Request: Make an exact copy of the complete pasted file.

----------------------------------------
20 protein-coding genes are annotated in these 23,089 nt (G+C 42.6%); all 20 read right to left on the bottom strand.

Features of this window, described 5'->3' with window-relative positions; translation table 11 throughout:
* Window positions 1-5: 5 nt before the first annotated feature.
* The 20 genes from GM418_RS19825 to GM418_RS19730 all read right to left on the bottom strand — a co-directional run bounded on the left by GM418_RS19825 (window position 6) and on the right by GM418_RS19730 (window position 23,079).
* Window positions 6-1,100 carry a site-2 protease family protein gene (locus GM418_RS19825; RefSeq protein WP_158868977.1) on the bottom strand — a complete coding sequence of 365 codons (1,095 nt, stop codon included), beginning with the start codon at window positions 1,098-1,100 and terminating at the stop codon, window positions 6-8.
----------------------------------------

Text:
20 protein-coding genes are annotated in these 23,089 nt (G+C 42.6%); all 20 read right to left on the bottom strand.

Features of this window, described 5'->3' with window-relative positions; translation table 11 throughout:
* Window positions 1-5: 5 nt before the first annotated feature.
* The 20 genes from GM418_RS19825 to GM418_RS19730 all read right to left on the bottom strand — a co-directional run bounded on the left by GM418_RS19825 (window position 6) and on the right by GM418_RS19730 (window position 23,079).
* Window positions 6-1,100 carry a site-2 protease family protein gene (locus GM418_RS19825; RefSeq protein WP_158868977.1) on the bottom strand — a complete coding sequence of 365 codons (1,095 nt, stop codon included), beginning with the start codon at window positions 1,098-1,100 and terminating at the stop codon, window positions 6-8.